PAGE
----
Table of Contents
ISRN Electrochemistry
Volume 2013, Article ID 240571, 10 pages
Research Article

Determination of Mobility and Charge Carriers Concentration from Ionic Conductivity in Sodium Germanate Glasses above and below

1PROTEC/PEI-Postgraduate Program in Industrial Engineering, Department of Chemical Engineering, Polytechnic School, Federal University of Bahia, Rua Aristides Novis 2, Federação, 40210-630 Salvador, BA, Brazil
2Vitreous Materials Laboratory, Institute of Humanities, Arts, and Sciences, Federal University of Bahia, Rua Barão de Jeremoabo s/n, Idioms Center Pavilion, Ondina University Campus, 40170-115 Salvador, BA, Brazil

Received 31 October 2012; Accepted 28 November 2012

Academic Editors: M. A. Esteso and X. He

Copyright © 2013 Marcio Luis Ferreira Nascimento. This is an open access article distributed under the Creative Commons Attribution License, which permits unrestricted use, distribution, and reproduction in any medium, provided the original work is properly cited.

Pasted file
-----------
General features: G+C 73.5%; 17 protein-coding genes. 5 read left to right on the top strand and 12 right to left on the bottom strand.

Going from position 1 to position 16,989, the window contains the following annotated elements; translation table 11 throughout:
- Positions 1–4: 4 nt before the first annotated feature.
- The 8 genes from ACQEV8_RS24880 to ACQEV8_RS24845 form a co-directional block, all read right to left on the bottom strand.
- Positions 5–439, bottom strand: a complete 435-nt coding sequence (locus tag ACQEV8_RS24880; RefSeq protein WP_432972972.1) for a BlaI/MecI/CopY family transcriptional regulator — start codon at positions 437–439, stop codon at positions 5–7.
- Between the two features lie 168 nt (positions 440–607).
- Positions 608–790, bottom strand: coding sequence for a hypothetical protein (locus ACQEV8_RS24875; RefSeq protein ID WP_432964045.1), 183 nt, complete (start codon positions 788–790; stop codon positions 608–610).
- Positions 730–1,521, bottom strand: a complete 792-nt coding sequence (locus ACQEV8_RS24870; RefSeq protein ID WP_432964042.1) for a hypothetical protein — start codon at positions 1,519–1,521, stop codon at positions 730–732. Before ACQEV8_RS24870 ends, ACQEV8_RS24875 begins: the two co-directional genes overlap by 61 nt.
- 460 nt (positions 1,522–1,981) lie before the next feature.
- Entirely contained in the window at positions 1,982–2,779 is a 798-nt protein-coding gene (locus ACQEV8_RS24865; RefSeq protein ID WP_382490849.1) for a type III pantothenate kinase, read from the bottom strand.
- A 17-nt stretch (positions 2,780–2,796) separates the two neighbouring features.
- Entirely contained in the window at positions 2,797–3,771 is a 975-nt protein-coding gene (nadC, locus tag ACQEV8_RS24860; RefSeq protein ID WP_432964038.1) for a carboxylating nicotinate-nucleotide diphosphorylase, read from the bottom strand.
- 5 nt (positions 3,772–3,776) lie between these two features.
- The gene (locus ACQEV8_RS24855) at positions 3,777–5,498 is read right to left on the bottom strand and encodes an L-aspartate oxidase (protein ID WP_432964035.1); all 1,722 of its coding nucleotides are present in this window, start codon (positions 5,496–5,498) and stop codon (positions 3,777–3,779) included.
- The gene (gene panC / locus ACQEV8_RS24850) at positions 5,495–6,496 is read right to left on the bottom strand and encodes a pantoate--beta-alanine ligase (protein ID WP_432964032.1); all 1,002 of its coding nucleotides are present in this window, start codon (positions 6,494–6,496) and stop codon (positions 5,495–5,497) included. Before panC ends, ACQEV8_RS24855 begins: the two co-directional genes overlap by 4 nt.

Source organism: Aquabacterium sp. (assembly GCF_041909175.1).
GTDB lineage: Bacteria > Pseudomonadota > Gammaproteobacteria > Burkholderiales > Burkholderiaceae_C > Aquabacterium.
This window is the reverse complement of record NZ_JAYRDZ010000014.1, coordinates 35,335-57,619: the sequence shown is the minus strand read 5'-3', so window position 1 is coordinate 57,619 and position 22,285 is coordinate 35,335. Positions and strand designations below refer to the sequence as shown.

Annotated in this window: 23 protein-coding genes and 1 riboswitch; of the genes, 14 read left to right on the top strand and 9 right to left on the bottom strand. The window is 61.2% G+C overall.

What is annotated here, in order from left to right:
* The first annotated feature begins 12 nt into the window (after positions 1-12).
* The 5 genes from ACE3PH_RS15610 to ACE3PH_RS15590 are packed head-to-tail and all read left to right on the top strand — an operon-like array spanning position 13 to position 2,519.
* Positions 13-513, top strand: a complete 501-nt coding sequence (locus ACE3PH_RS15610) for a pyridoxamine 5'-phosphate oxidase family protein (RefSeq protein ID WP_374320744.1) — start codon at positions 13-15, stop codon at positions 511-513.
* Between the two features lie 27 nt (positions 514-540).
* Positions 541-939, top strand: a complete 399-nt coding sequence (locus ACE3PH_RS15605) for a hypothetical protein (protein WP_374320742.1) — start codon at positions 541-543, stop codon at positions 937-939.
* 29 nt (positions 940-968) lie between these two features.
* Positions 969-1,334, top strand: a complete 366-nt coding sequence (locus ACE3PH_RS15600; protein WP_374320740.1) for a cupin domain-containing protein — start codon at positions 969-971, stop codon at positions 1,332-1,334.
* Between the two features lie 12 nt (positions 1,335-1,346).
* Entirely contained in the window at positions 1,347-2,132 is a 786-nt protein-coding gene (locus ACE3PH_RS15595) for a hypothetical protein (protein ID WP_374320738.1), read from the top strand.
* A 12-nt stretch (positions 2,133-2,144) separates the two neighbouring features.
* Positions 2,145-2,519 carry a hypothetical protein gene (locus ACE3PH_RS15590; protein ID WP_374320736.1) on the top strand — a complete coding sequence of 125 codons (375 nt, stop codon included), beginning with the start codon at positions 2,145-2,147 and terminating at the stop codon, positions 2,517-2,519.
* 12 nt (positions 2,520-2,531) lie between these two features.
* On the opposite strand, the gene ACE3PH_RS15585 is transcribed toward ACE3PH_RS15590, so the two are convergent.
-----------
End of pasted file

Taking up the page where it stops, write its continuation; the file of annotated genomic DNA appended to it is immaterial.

The ionic conductivity and viscous flow data of , , have been collected in a large temperature range, below and above their glass transition temperatures (). A microscopic model is proposed, assuming that the ionic displacement would result from the migration of interstitial positively charged cationic pairs whose concentration is an activated function of temperature. Below , their migration is also an activated mechanism, but a “free volume” would prevail above this temperature. This discontinuity in the migration mechanism justifies a Dienes-Macedo-Litovitz (DML) relationship to be representative of conductivity data above and an Arrhenius law below. According to this model, the enthalpy deduced by the fit of high temperature data using a DML equation would correspond to the charge carrier formation, whose migration enthalpy, below , could be deduced by the difference between the activation energy measured in the Arrhenius domain and the charge carrier formation enthalpy. To reduce the number of adjustable parameters numerical values were physically justified. We also applied a complete test for conductivity below , using the so-called weak electrolyte model, splitting activation enthalpy into formation and migration enthalpies and also explaining the variation of pre-exponential term of conductivity with composition.